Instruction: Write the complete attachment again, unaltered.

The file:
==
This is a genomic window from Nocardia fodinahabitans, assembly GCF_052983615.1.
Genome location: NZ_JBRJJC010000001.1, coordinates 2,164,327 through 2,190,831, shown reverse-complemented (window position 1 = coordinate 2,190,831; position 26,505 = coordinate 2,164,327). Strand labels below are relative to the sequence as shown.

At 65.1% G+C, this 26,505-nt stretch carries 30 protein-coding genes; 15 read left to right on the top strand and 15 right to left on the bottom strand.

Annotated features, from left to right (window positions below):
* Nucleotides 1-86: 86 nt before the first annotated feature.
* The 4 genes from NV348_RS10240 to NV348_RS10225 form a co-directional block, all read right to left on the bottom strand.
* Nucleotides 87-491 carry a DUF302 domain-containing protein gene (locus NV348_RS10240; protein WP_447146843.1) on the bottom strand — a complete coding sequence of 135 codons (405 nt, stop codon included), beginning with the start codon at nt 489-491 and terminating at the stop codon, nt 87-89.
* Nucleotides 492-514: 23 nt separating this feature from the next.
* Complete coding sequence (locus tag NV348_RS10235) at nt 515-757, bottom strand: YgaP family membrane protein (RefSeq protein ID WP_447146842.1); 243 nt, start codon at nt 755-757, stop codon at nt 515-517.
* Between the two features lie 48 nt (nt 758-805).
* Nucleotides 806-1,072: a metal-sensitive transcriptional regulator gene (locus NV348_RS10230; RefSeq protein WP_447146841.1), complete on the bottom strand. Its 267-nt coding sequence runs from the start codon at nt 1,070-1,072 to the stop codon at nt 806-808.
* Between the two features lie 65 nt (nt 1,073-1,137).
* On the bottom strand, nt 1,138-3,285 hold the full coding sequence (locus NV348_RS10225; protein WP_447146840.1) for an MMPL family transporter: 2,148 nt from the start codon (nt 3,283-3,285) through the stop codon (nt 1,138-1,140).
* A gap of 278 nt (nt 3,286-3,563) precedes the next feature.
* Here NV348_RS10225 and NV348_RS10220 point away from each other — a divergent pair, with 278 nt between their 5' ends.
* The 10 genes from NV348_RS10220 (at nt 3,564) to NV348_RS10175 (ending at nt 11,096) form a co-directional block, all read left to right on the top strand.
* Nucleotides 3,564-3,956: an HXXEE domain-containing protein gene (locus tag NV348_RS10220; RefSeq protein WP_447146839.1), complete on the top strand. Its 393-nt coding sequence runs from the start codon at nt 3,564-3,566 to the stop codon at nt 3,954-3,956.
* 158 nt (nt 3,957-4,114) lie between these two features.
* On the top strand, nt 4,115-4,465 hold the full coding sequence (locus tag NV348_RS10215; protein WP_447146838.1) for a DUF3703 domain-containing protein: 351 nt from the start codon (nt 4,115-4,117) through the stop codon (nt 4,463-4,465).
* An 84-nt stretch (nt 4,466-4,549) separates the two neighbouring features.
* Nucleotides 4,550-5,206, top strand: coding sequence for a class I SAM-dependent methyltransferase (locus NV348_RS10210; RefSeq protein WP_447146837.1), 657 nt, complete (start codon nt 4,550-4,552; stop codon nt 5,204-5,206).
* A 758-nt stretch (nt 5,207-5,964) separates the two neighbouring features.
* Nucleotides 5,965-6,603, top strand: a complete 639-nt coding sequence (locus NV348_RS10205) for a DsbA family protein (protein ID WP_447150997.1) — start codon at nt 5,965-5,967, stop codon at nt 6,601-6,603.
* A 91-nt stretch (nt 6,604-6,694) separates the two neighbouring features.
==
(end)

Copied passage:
This is a genomic window from Nocardia fodinahabitans, assembly GCF_052983615.1.
Genome location: NZ_JBRJJC010000001.1, coordinates 2,164,327 through 2,190,831, shown reverse-complemented (window position 1 = coordinate 2,190,831; position 26,505 = coordinate 2,164,327). Strand labels below are relative to the sequence as shown.

At 65.1% G+C, this 26,505-nt stretch carries 30 protein-coding genes; 15 read left to right on the top strand and 15 right to left on the bottom strand.

Annotated features, from left to right (window positions below):
* Nucleotides 1-86: 86 nt before the first annotated feature.
* The 4 genes from NV348_RS10240 to NV348_RS10225 form a co-directional block, all read right to left on the bottom strand.
* Nucleotides 87-491 carry a DUF302 domain-containing protein gene (locus NV348_RS10240; protein WP_447146843.1) on the bottom strand — a complete coding sequence of 135 codons (405 nt, stop codon included), beginning with the start codon at nt 489-491 and terminating at the stop codon, nt 87-89.
* Nucleotides 492-514: 23 nt separating this feature from the next.
* Complete coding sequence (locus tag NV348_RS10235) at nt 515-757, bottom strand: YgaP family membrane protein (RefSeq protein ID WP_447146842.1); 243 nt, start codon at nt 755-757, stop codon at nt 515-517.
* Between the two features lie 48 nt (nt 758-805).
* Nucleotides 806-1,072: a metal-sensitive transcriptional regulator gene (locus NV348_RS10230; RefSeq protein WP_447146841.1), complete on the bottom strand. Its 267-nt coding sequence runs from the start codon at nt 1,070-1,072 to the stop codon at nt 806-808.
* Between the two features lie 65 nt (nt 1,073-1,137).
* On the bottom strand, nt 1,138-3,285 hold the full coding sequence (locus NV348_RS10225; protein WP_447146840.1) for an MMPL family transporter: 2,148 nt from the start codon (nt 3,283-3,285) through the stop codon (nt 1,138-1,140).
* A gap of 278 nt (nt 3,286-3,563) precedes the next feature.
* Here NV348_RS10225 and NV348_RS10220 point away from each other — a divergent pair, with 278 nt between their 5' ends.
* The 10 genes from NV348_RS10220 (at nt 3,564) to NV348_RS10175 (ending at nt 11,096) form a co-directional block, all read left to right on the top strand.
* Nucleotides 3,564-3,956: an HXXEE domain-containing protein gene (locus tag NV348_RS10220; RefSeq protein WP_447146839.1), complete on the top strand. Its 393-nt coding sequence runs from the start codon at nt 3,564-3,566 to the stop codon at nt 3,954-3,956.
* 158 nt (nt 3,957-4,114) lie between these two features.
* On the top strand, nt 4,115-4,465 hold the full coding sequence (locus tag NV348_RS10215; protein WP_447146838.1) for a DUF3703 domain-containing protein: 351 nt from the start codon (nt 4,115-4,117) through the stop codon (nt 4,463-4,465).
* An 84-nt stretch (nt 4,466-4,549) separates the two neighbouring features.
* Nucleotides 4,550-5,206, top strand: coding sequence for a class I SAM-dependent methyltransferase (locus NV348_RS10210; RefSeq protein WP_447146837.1), 657 nt, complete (start codon nt 4,550-4,552; stop codon nt 5,204-5,206).
* A 758-nt stretch (nt 5,207-5,964) separates the two neighbouring features.
* Nucleotides 5,965-6,603, top strand: a complete 639-nt coding sequence (locus NV348_RS10205) for a DsbA family protein (protein ID WP_447150997.1) — start codon at nt 5,965-5,967, stop codon at nt 6,601-6,603.
* A 91-nt stretch (nt 6,604-6,694) separates the two neighbouring features.